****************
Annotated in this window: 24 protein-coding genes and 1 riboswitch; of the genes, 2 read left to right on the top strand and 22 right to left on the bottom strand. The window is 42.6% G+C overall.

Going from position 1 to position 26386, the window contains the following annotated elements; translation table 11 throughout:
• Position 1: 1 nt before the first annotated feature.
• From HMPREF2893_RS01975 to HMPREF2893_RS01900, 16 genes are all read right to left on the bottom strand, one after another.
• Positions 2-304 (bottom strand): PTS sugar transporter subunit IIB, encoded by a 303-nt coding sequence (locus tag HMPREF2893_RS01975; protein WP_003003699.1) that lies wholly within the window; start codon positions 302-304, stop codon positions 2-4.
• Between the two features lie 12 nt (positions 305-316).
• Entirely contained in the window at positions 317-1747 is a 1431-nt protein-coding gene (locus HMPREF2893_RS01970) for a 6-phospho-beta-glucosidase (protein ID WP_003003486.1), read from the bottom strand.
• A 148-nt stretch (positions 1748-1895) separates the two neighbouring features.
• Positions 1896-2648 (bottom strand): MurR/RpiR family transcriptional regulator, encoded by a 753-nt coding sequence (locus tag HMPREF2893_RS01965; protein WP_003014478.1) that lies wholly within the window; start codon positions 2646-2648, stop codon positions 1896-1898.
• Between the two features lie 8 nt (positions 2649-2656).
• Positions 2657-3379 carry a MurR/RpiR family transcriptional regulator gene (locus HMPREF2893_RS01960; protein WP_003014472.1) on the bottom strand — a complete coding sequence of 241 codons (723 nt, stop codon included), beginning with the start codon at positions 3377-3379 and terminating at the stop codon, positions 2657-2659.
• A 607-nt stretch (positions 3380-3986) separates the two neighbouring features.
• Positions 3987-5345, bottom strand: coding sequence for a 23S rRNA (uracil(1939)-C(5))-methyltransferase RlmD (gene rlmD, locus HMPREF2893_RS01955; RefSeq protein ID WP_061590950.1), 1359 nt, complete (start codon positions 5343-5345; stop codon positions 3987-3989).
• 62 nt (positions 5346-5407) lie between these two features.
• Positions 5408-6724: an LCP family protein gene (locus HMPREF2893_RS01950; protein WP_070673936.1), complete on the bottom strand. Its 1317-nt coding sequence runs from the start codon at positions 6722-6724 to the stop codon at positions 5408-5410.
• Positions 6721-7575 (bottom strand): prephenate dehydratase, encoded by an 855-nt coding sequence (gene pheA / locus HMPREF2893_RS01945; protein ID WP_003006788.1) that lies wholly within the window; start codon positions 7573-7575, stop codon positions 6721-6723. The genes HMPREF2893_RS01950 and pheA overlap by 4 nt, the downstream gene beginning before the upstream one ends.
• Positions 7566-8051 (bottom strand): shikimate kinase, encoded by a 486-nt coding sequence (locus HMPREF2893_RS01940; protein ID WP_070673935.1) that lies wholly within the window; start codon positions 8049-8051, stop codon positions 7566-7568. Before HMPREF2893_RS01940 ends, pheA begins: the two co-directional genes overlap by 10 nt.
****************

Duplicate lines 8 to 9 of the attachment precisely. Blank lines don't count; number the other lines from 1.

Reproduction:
• A 148-nt stretch (positions 1748-1895) separates the two neighbouring features.
• Positions 1896-2648 (bottom strand): MurR/RpiR family transcriptional regulator, encoded by a 753-nt coding sequence (locus tag HMPREF2893_RS01965; protein WP_003014478.1) that lies wholly within the window; start codon positions 2646-2648, stop codon positions 1896-1898.